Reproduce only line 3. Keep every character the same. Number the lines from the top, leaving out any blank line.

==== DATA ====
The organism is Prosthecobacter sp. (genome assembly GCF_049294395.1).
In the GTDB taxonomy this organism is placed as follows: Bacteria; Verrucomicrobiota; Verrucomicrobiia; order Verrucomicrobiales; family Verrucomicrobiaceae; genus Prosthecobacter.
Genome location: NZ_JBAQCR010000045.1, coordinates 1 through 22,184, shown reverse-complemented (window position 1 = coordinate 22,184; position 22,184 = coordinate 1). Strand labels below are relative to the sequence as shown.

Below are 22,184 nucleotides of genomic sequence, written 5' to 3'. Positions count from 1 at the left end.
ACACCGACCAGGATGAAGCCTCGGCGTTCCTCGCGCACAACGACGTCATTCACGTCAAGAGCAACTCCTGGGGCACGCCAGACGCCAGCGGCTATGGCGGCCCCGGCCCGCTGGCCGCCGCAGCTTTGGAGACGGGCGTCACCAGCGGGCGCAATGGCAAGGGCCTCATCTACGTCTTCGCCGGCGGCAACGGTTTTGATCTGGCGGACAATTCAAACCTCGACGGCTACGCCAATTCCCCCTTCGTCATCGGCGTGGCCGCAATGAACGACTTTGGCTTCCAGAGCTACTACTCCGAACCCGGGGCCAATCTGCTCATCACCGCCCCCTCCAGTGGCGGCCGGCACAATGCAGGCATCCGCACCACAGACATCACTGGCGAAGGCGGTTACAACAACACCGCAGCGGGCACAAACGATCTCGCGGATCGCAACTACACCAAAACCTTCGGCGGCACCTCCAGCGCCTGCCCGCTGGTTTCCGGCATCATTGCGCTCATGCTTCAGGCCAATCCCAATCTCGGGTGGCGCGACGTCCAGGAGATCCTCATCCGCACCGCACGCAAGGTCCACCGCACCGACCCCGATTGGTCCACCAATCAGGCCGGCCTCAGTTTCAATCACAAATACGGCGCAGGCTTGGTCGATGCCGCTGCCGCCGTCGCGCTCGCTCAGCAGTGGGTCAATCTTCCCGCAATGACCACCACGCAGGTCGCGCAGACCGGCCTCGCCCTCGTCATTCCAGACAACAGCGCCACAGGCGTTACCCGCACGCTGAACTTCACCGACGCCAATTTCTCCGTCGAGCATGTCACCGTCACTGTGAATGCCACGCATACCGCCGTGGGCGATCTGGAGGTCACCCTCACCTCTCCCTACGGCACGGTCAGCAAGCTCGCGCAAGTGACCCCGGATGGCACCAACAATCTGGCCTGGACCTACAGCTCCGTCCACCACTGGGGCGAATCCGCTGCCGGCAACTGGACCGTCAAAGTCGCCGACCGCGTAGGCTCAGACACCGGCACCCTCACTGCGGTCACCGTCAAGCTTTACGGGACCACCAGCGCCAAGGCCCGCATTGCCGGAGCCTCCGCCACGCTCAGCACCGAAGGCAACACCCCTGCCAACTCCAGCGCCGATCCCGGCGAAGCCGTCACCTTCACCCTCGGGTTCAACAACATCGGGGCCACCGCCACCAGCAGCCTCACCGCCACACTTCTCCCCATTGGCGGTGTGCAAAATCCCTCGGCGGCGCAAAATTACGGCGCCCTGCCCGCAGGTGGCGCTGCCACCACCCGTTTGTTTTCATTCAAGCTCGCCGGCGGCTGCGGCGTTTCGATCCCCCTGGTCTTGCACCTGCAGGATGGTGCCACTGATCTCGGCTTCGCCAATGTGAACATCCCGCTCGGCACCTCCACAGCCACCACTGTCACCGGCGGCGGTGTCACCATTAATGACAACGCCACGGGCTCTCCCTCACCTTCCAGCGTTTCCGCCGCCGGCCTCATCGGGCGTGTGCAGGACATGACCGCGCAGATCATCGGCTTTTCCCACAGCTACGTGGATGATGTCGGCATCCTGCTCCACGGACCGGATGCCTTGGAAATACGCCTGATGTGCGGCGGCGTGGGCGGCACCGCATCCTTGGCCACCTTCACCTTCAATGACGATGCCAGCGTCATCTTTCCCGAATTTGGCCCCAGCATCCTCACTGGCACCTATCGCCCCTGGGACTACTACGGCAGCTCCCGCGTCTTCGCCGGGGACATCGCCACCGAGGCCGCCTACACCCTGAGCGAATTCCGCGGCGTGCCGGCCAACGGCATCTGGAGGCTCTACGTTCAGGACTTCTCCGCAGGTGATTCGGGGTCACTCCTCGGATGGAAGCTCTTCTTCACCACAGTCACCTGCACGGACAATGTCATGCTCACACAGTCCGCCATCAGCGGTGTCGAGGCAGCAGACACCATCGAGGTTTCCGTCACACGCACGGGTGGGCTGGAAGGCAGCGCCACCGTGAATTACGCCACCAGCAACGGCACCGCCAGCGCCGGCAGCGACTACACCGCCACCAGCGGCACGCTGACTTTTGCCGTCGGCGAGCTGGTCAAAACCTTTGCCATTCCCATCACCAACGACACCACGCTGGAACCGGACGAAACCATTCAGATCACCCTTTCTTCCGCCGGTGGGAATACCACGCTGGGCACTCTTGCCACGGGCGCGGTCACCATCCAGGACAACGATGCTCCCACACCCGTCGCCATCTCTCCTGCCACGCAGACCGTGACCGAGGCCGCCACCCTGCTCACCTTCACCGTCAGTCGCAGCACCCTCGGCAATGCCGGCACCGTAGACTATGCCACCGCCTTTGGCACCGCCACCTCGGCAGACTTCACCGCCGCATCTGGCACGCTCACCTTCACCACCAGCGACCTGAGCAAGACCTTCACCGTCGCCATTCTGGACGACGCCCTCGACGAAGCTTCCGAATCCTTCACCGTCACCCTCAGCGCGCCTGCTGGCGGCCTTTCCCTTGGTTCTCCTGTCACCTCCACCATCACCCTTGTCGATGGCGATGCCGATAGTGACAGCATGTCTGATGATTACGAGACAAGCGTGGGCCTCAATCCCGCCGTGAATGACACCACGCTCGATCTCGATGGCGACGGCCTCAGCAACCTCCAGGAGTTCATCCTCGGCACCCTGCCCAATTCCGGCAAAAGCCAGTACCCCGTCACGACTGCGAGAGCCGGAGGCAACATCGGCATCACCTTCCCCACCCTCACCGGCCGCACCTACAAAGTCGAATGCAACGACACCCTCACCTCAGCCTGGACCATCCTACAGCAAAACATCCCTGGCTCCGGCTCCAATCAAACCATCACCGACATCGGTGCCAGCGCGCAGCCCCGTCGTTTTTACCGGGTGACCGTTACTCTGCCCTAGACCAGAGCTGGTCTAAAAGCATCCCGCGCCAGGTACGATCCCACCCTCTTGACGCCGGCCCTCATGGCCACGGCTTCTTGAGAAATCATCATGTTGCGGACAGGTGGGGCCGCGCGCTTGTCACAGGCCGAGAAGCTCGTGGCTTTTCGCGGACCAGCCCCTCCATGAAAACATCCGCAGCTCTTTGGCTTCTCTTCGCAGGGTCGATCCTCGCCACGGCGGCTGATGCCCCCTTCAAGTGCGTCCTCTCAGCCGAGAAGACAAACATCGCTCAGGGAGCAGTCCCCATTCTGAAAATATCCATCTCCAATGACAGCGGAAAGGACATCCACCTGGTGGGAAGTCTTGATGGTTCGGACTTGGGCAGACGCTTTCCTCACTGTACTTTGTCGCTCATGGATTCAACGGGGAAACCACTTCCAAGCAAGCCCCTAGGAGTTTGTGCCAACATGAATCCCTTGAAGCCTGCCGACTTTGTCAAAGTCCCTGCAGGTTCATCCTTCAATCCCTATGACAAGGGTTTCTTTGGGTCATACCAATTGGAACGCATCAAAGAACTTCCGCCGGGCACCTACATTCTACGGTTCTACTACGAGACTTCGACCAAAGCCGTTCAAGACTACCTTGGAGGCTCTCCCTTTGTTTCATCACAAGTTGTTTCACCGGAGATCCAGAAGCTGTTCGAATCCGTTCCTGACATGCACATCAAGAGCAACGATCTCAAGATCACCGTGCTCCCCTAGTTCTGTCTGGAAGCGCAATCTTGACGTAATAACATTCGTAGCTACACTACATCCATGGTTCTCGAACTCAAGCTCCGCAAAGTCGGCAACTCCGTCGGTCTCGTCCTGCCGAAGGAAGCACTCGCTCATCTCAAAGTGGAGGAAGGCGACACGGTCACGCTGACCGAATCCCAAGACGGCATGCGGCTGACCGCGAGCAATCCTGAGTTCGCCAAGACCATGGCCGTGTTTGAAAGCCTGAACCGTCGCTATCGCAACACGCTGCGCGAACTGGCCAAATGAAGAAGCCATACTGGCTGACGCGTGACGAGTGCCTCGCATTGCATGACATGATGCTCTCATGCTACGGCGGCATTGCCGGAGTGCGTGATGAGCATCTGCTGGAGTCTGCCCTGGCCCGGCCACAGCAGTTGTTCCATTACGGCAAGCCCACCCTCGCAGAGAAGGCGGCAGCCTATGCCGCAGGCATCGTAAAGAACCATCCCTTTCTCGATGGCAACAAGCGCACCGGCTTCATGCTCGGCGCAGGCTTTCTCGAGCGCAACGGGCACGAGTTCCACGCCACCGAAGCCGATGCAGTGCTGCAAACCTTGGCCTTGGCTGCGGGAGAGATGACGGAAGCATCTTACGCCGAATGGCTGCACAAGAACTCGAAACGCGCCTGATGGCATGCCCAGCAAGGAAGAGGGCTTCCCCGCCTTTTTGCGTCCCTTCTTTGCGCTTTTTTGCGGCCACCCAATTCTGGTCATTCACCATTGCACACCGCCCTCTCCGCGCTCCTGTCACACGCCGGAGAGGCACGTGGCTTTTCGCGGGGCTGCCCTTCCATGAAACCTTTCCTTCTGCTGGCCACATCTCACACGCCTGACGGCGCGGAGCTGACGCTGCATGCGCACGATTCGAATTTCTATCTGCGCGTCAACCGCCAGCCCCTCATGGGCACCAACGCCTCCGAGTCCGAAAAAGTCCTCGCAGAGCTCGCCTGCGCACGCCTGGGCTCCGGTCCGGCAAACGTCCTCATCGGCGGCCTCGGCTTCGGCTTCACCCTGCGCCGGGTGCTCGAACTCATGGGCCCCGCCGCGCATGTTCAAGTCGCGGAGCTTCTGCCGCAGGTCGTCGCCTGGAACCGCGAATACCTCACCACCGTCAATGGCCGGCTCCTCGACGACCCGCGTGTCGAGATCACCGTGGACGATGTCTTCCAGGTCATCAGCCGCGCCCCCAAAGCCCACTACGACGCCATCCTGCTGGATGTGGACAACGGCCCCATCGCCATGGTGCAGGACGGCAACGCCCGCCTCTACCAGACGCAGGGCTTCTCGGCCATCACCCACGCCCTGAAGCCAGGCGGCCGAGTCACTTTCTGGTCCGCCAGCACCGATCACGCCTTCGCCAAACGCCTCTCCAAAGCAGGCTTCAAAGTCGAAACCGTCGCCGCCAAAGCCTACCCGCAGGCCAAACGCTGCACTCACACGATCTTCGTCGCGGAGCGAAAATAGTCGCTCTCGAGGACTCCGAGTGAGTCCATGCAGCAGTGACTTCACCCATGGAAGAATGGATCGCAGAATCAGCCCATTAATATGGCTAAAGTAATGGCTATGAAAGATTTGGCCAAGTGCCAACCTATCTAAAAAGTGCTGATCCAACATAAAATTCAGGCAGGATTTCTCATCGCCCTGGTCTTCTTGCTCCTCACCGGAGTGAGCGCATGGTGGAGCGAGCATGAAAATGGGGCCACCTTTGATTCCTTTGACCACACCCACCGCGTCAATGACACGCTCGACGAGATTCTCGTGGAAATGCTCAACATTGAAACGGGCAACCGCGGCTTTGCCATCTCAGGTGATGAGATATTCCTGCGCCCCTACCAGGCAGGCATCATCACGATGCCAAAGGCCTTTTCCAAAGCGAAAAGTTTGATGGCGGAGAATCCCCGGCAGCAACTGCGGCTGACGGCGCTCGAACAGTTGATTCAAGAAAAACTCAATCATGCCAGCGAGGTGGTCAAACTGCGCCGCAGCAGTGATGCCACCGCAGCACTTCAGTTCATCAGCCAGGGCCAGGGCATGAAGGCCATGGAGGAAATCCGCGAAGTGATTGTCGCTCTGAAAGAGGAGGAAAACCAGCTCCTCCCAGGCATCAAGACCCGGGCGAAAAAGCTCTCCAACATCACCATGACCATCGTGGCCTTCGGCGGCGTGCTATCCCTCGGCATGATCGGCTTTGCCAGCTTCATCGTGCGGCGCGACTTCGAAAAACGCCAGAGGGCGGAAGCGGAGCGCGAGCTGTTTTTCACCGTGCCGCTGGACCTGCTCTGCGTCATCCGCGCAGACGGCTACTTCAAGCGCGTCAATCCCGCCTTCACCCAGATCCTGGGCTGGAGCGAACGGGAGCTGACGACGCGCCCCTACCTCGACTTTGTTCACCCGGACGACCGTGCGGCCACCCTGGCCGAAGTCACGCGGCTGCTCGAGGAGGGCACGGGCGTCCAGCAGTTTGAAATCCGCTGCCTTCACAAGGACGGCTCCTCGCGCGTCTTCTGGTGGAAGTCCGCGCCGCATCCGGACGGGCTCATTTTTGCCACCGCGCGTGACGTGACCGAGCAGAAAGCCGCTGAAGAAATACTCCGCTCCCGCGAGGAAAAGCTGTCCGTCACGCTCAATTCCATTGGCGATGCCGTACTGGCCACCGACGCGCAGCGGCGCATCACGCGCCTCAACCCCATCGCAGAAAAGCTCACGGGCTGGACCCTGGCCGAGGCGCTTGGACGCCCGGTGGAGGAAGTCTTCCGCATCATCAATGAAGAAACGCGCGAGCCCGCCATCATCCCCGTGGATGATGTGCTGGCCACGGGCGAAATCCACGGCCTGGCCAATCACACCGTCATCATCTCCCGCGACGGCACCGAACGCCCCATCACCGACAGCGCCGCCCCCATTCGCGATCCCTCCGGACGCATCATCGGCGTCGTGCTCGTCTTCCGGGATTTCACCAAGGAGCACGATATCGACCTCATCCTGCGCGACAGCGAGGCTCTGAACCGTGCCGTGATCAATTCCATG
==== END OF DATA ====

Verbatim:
Genome location: NZ_JBAQCR010000045.1, coordinates 1 through 22,184, shown reverse-complemented (window position 1 = coordinate 22,184; position 22,184 = coordinate 1). Strand labels below are relative to the sequence as shown.